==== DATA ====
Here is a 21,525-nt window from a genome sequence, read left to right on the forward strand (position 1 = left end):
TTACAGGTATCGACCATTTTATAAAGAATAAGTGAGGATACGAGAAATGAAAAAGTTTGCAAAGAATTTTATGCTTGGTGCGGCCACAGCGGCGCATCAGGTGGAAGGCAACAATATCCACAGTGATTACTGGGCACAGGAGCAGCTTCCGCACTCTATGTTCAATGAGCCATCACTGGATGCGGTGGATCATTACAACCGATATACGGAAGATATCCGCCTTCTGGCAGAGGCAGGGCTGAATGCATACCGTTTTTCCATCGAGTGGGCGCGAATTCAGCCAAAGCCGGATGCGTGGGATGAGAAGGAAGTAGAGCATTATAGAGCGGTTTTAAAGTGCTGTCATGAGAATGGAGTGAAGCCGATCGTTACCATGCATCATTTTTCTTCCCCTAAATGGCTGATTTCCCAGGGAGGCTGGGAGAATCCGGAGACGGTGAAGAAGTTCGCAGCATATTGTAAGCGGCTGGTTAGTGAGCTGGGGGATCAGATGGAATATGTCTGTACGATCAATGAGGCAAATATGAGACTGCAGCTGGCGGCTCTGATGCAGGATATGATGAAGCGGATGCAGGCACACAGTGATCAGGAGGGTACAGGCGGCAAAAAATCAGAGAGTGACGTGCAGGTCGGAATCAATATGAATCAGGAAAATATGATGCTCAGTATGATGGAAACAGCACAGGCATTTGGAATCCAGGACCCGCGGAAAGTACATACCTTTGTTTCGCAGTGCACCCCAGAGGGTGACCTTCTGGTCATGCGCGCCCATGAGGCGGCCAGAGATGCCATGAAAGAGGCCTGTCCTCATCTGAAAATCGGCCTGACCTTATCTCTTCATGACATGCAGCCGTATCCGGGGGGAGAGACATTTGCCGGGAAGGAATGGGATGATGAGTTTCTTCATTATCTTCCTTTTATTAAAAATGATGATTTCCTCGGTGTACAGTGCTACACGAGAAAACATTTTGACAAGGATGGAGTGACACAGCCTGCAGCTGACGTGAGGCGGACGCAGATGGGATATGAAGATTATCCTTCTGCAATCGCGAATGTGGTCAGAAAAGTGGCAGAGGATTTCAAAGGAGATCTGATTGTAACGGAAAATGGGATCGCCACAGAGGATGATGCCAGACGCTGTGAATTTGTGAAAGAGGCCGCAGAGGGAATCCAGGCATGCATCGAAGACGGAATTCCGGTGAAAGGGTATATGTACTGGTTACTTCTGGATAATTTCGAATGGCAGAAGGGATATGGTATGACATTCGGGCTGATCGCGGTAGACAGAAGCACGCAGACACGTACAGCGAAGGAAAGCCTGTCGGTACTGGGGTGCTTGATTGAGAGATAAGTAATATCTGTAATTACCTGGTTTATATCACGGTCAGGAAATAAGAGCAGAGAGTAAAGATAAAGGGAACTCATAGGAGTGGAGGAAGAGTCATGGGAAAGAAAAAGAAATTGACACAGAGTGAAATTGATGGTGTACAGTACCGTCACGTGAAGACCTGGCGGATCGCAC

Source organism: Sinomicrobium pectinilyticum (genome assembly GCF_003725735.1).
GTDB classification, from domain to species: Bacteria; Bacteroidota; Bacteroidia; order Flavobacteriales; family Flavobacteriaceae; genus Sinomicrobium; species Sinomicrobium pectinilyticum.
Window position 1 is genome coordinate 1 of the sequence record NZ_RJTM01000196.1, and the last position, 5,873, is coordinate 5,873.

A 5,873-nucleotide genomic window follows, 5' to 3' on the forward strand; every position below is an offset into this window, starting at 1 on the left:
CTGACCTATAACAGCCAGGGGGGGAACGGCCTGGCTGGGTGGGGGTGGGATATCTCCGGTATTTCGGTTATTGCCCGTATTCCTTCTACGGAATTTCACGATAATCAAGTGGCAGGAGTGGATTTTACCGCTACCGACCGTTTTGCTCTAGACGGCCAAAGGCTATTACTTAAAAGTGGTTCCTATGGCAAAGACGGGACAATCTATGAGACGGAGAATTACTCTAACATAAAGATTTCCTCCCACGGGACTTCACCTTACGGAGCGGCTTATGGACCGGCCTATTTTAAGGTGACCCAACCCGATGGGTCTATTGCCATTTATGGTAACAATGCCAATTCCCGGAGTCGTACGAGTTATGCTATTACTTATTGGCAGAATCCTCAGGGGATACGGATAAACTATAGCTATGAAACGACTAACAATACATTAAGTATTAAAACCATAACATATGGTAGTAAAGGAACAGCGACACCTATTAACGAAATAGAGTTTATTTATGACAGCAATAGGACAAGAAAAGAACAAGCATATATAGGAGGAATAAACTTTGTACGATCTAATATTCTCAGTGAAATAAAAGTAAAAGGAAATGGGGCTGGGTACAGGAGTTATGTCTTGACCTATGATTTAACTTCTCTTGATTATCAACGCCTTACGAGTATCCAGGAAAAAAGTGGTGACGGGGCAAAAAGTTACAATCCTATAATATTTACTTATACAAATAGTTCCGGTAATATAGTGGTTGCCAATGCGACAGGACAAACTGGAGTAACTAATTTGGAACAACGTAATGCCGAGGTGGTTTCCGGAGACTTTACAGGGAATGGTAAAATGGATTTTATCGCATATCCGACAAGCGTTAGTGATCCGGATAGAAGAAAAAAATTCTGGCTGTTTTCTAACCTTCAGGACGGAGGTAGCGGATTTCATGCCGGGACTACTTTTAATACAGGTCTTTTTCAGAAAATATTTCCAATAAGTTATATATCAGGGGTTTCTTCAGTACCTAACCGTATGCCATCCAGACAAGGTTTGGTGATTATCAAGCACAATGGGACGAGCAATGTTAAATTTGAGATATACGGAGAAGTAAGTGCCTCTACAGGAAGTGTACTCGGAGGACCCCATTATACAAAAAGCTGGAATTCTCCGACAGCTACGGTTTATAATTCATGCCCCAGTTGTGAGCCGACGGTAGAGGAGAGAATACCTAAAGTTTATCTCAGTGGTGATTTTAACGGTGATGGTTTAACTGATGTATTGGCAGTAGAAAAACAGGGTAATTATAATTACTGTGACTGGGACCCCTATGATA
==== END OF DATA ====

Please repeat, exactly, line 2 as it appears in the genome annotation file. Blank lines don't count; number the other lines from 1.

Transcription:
TTACAGGTATCGACCATTTTATAAAGAATAAGTGAGGATACGAGAAATGAAAAAGTTTGCAAAGAATTTTATGCTTGGTGCGGCCACAGCGGCGCATCAGGTGGAAGGCAACAATATCCACAGTGATTACTGGGCACAGGAGCAGCTTCCGCACTCTATGTTCAATGAGCCATCACTGGATGCGGTGGATCATTACAACCGATATACGGAAGATATCCGCCTTCTGGCAGAGGCAGGGCTGAATGCATACCGTTTTTCCATCGAGTGGGCGCGAATTCAGCCAAAGCCGGATGCGTGGGATGAGAAGGAAGTAGAGCATTATAGAGCGGTTTTAAAGTGCTGTCATGAGAATGGAGTGAAGCCGATCGTTACCATGCATCATTTTTCTTCCCCTAAATGGCTGATTTCCCAGGGAGGCTGGGAGAATCCGGAGACGGTGAAGAAGTTCGCAGCATATTGTAAGCGGCTGGTTAGTGAGCTGGGGGATCAGATGGAATATGTCTGTACGATCAATGAGGCAAATATGAGACTGCAGCTGGCGGCTCTGATGCAGGATATGATGAAGCGGATGCAGGCACACAGTGATCAGGAGGGTACAGGCGGCAAAAAATCAGAGAGTGACGTGCAGGTCGGAATCAATATGAATCAGGAAAATATGATGCTCAGTATGATGGAAACAGCACAGGCATTTGGAATCCAGGACCCGCGGAAAGTACATACCTTTGTTTCGCAGTGCACCCCAGAGGGTGACCTTCTGGTCATGCGCGCCCATGAGGCGGCCAGAGATGCCATGAAAGAGGCCTGTCCTCATCTGAAAATCGGCCTGACCTTATCTCTTCATGACATGCAGCCGTATCCGGGGGGAGAGACATTTGCCGGGAAGGAATGGGATGATGAGTTTCTTCATTATCTTCCTTTTATTAAAAATGATGATTTCCTCGGTGTACAGTGCTACACGAGAAAACATTTTGACAAGGATGGAGTGACACAGCCTGCAGCTGACGTGAGGCGGACGCAGATGGGATATGAAGATTATCCTTCTGCAATCGCGAATGTGGTCAGAAAAGTGGCAGAGGATTTCAAAGGAGATCTGATTGTAACGGAAAATGGGATCGCCACAGAGGATGATGCCAGACGCTGTGAATTTGTGAAAGAGGCCGCAGAGGGAATCCAGGCATGCATCGAAGACGGAATTCCGGTGAAAGGGTATATGTACTGGTTACTTCTGGATAATTTCGAATGGCAGAAGGGATATGGTATGACATTCGGGCTGATCGCGGTAGACAGAAGCACGCAGACACGTACAGCGAAGGAAAGCCTGTCGGTACTGGGGTGCTTGATTGAGAGATAAGTAATATCTGTAATTACCTGGTTTATATCACGGTCAGGAAATAAGAGCAGAGAGTAAAGATAAAGGGAACTCATAGGAGTGGAGGAAGAGTCATGGGAAAGAAAAAGAAATTGACACAGAGTGAAATTGATGGTGTACAGTACCGTCACGTGAAGACCTGGCGGATCGCAC